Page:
Under President Duterte's watch, we've gone down the global Doing Business ranking by 25 notches all in all – by far the largest decline in ASEAN
(3rd UPDATE) The latest figure reinforces the projections of the Bangko Sentral ng Pilipinas and the Department of Finance that inflation is beginning to taper off
Evidence suggests that ours is a generally healthy economy, posting impressive growth, but carrying some structural flaws
The Bangko Sentral ng Pilipinas projects inflation in October to settle within 6.2% to 7%
A climbing index signals general optimism among buyers and sellers of stocks, whereas a dropping index signals general pessimism
Watch Rappler's midday wRap with Bea Cupin
(UPDATED) This is beyond the 4.8% to 5.2% range estimated by the government for the entire year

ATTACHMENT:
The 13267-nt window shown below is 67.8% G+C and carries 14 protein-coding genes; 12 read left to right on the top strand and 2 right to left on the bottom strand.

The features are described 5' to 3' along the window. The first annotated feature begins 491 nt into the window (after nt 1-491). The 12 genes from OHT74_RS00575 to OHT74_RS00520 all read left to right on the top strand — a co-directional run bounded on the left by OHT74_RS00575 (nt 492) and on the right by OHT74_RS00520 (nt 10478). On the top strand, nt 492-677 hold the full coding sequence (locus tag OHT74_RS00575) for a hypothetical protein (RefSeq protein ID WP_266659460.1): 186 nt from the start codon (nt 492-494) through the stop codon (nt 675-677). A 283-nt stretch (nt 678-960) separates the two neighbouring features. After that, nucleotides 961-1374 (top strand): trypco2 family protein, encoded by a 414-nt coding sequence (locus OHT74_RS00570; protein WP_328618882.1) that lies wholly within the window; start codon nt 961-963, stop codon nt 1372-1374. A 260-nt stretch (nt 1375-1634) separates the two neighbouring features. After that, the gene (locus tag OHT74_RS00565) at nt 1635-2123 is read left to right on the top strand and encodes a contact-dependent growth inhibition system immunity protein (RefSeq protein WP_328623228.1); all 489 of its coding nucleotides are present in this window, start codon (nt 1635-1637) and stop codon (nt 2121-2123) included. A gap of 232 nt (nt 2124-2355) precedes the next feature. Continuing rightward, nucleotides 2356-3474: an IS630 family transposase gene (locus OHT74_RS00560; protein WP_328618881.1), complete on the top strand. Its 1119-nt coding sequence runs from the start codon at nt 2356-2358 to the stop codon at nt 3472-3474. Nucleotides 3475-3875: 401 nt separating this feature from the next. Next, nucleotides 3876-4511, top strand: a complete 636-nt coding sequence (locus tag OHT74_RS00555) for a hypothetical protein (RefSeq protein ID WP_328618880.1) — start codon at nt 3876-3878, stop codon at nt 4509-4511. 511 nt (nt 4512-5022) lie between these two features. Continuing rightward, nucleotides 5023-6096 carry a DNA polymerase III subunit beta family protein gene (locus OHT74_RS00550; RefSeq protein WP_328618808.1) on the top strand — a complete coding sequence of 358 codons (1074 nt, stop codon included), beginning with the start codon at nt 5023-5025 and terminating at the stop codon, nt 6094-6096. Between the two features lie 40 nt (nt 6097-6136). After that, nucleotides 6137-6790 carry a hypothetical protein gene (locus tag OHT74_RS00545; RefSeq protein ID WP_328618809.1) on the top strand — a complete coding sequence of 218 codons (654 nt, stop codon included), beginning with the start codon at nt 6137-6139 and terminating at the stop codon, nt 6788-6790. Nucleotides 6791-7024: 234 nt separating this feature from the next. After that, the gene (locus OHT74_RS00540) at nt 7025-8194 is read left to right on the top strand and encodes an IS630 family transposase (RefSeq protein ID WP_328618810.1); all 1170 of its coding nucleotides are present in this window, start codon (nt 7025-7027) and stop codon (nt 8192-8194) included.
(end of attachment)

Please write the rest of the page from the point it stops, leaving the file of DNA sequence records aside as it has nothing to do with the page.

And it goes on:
The central bank says the higher foreign direct investment inflows in July reflect the 'continued positive investor sentiment on the Philippine economy'
In using historical inflation data, the base year of the data should be taken into account
If becoming an upper-middle income country was hard enough – it took us more than 3 decades to do that – becoming a high-income country (like Singapore or South Korea today) will be harder still
(UPDATED) Inflation spoils the country's growth outlook, poverty alleviation efforts, and people's perception on the government
The World Bank says the Philippines' growth trajectory is positive but lower than expected
The challenge to economic managers is akin to fixing an overheating car: pull over, open the hood, and let things simmer down